Rpokeytruck@... I understand your comment about flying applies to aerodynamic flight. What's more concerning is the number of years post-Shuttle retirement before there is anything working except Soyuz. Heck, the Chinese may have something ready before we do!
  • Rockets - 700 year old tech at its best

    Are humans so historically constrained that we can't fund and develop a more advanced NEO launch system that doesn't use 700 year old technology? "Light the fuse and run like hell" still holds with these megalithic nozzle bombs on steroids. Come on! Let's get some funding for tech other than rockets. StarTram, maglev, even the Navy has a ballistic system now that could be extended to deliver payloads into NEO. Take a looks a this: and that is primitive as hell. The age of the rocketeer is at an end. Time for the next gen space launch system.
    • 700?

      Well, hell, let's stop using wheels, too, then. They make rockets look positively fresh. And how well do those systems scale, and how well do they work with *humans?*
    • The trick to many of these:

      Lots of alternate launch systems have the problem that launching people is iffy; I recall a discussion of a "railgun" launcher that would launch inanimate cargo just fine (if it wasn't fragile) but packed too many Gs for humans or fragile cargo to survive.

      To work for humans, you need to reach escape velocity over enough time that you limit the acceleration to just a few Gs. This has traditionally meant engines and fuel carried onboard, hence the "nozzle bomb" approach. Here's a two-year-old link on the subject:
  • Ares I not Ares V

    Orion was to go up on an Ares I not an Ares V. The allowed Orion to be used even when a huge cargo was not. Any Orion missions needing more mass would launch on an Ares I and the Orion would dock with the equipment launched on the Ares V. This would mean the Ares V would be able to haul more to orbit since it didn't have the Orion.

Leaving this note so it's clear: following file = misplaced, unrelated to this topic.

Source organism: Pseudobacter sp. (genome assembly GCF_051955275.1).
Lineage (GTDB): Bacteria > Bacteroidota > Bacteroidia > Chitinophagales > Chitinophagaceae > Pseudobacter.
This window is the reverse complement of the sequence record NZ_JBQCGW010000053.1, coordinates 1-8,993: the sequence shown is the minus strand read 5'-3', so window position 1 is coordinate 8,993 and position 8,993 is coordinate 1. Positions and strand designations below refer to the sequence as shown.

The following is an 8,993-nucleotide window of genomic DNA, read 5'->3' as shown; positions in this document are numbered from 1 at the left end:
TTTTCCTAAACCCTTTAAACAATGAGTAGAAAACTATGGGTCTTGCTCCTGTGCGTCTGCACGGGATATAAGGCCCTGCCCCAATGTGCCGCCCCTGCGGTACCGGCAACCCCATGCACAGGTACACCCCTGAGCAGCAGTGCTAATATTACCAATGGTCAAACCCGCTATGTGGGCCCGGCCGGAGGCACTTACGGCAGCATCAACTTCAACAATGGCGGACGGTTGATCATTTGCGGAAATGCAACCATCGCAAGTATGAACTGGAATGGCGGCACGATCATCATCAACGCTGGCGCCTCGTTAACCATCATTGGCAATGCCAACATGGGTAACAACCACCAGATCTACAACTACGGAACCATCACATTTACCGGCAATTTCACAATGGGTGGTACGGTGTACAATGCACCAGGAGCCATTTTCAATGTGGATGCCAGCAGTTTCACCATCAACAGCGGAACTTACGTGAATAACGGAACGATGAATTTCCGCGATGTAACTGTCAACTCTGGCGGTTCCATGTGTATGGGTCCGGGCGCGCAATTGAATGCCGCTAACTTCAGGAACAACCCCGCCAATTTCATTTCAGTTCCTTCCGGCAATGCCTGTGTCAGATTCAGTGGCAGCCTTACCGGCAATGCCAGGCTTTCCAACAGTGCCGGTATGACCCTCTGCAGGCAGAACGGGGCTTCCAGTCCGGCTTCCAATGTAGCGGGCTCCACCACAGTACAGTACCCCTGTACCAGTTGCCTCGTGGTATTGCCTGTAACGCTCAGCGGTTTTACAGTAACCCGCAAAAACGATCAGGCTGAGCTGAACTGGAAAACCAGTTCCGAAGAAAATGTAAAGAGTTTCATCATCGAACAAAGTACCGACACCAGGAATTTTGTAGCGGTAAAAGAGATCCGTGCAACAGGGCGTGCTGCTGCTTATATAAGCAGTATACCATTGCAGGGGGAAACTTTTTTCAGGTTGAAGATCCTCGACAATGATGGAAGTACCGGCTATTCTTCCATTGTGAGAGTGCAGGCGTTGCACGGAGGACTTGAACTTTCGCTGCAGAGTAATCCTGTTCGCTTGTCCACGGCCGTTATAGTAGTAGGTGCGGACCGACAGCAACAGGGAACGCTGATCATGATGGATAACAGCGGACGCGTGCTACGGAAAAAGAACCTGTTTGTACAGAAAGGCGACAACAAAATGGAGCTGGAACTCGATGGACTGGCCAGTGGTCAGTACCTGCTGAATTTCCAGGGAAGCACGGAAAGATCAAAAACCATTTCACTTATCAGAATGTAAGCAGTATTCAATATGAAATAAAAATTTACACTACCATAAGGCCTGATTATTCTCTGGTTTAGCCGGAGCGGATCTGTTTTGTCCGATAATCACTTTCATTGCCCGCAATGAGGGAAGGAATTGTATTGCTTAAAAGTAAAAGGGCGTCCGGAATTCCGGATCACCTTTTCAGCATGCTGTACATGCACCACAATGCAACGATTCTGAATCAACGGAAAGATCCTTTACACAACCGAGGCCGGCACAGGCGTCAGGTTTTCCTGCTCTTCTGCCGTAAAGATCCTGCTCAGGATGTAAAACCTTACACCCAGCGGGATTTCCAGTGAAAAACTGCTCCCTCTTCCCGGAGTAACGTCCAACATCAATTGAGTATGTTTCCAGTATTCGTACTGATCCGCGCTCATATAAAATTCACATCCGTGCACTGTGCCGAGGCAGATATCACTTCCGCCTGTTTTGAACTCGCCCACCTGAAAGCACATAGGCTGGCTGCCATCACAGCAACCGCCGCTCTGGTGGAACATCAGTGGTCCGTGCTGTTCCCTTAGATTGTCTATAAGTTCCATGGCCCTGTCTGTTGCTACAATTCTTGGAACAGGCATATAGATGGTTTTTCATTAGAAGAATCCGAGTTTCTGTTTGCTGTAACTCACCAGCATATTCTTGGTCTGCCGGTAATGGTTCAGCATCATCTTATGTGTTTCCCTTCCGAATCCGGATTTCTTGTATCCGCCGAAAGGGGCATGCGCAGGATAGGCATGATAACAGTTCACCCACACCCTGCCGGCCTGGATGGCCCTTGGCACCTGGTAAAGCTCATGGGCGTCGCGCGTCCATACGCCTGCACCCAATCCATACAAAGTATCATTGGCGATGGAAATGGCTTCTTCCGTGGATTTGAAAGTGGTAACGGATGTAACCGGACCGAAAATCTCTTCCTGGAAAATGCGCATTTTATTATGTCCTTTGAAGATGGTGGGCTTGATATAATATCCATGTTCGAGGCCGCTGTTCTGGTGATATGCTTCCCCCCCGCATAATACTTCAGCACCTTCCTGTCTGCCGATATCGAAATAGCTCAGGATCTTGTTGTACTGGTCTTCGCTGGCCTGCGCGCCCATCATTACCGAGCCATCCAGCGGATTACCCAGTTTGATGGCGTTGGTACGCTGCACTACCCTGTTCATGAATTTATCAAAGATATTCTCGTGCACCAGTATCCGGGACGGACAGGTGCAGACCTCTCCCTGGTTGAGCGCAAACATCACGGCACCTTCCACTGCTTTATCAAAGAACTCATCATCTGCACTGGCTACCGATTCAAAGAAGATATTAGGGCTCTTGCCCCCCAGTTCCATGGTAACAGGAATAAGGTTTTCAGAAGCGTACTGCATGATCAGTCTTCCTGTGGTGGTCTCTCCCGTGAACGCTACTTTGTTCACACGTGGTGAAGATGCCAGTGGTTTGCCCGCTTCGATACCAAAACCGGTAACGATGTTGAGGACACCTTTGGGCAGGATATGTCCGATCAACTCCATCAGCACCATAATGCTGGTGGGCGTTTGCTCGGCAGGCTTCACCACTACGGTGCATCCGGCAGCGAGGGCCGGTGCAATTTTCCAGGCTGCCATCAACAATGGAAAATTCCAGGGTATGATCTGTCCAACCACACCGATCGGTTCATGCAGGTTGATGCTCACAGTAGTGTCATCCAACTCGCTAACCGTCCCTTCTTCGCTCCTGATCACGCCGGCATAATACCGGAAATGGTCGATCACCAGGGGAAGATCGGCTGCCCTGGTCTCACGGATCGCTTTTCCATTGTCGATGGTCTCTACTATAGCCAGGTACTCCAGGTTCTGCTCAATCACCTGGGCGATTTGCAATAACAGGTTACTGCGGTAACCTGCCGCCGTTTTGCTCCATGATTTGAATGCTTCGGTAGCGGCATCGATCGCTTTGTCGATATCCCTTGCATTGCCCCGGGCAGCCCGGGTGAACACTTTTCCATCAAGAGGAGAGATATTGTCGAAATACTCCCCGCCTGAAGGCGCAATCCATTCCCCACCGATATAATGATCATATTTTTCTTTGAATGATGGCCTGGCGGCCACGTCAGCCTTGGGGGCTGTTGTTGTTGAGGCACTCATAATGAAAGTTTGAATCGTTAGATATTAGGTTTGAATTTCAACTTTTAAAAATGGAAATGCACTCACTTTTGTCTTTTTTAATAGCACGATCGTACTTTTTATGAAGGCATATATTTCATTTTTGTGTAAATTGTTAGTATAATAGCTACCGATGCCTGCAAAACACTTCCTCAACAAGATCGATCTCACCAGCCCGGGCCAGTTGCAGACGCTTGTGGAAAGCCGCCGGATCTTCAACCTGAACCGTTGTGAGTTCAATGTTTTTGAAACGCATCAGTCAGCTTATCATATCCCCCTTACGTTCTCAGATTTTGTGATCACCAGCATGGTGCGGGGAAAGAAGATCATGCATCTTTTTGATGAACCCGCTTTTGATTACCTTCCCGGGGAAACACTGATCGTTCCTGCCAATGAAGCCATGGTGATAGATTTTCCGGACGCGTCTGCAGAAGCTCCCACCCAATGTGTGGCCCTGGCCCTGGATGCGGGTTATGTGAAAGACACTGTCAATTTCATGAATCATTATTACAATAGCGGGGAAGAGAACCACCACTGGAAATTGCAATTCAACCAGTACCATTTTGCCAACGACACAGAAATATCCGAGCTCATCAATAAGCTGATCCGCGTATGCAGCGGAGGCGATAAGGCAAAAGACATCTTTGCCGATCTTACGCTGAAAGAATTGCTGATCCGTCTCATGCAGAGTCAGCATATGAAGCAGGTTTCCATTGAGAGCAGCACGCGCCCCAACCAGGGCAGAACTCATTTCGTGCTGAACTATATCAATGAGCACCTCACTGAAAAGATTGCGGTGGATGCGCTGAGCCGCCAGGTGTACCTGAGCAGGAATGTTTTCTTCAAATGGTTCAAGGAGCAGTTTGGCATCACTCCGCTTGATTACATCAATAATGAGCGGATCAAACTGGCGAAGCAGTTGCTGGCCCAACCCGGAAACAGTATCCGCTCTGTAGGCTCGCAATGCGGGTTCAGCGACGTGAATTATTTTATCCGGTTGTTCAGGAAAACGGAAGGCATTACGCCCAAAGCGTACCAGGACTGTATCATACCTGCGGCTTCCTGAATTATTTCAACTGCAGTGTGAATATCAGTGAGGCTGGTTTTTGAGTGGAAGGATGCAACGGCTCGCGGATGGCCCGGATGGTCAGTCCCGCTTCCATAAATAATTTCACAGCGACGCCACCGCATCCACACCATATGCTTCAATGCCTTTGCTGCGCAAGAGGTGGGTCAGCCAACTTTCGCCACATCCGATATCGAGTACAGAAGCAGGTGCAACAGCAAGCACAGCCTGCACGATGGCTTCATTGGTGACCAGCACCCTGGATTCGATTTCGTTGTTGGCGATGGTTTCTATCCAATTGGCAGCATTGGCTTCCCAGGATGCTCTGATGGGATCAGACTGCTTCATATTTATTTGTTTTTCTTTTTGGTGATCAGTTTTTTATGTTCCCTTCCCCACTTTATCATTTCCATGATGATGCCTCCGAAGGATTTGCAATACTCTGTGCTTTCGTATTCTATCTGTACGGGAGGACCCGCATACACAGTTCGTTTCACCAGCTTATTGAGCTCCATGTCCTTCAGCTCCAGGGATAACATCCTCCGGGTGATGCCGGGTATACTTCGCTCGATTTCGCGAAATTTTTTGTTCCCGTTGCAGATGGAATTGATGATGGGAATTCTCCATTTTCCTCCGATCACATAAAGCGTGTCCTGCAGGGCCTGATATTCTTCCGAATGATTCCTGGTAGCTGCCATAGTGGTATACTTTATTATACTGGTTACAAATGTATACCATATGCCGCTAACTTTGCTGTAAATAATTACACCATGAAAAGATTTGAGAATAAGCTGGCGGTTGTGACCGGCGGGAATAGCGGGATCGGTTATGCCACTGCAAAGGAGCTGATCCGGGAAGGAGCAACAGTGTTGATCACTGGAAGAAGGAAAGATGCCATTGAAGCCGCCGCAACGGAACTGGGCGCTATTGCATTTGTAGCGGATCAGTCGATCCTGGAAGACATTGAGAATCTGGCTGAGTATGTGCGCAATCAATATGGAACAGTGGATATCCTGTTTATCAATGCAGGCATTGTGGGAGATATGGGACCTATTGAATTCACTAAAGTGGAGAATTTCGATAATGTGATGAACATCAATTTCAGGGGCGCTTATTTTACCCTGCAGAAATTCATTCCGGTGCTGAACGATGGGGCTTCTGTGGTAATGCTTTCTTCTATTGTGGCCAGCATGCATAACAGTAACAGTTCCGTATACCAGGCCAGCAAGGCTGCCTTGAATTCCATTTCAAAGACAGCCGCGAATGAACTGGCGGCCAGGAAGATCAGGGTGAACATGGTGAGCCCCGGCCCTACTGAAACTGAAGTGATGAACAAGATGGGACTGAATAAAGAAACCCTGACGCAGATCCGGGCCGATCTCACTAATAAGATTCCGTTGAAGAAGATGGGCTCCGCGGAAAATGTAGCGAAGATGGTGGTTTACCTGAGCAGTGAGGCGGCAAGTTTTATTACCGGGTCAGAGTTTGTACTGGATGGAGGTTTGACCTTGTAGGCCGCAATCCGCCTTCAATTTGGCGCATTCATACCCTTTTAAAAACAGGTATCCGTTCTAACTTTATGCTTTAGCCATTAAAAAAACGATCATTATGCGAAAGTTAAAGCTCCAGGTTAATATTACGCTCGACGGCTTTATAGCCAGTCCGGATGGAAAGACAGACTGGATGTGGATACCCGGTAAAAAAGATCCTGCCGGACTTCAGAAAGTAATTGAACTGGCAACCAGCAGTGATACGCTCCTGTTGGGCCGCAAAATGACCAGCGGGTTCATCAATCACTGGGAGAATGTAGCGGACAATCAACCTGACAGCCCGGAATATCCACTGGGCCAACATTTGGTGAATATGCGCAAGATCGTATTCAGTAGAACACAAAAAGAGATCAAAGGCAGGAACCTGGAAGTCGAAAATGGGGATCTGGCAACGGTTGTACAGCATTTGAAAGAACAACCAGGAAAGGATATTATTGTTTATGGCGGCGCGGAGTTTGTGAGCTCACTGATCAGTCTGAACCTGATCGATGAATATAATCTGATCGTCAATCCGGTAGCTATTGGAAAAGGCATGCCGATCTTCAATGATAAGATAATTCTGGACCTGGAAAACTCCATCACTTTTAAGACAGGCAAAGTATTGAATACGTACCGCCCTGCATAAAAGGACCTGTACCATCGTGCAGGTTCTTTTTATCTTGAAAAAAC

Congress destroyed all the savings when it mandated the Space Launch System (also known as the Senate Launch System pork feast) and slowed our ability to develop human launch vehicles.
  • There is a reason why we call it 'Rocket Science'

    and we don't call it 'Rocket Science' because all the easy-sounding terms are used up. This is tough stuff to do; spend some time reading about "combustion instability" in the F1 (50+ years ago) to get an idea just how complex. Few organizations other than NASA and the Russian equivalent have really mastered it. The Chinese copied the Russians, and no one else is close to man-rated vehicles.
    So far all the private organizations that have tried to do space flight have had very spotty records, at least partially because they are trying to do things quickly and on the cheap.
    Notably missing from the list here is (of course) the Virgin Galactic SpaceShipTwo. I came across an online discussion with people wondered why the SS1 design could not be "tweaked' to be an orbital vehicle. The simple reason is... SS1 made it to all of 15% of escape velocity. Yes, just FIFTEEN PERCENT. It would be like trying to "tweak" a moped to compete in the Indy 500.
    I expect any of these groups that actually get a vehicle off the ground to do exactly what SpaceX has done repeatedly - put it in-the-drink.

    Don't hold your breath waiting for commercial, manned spaceflight.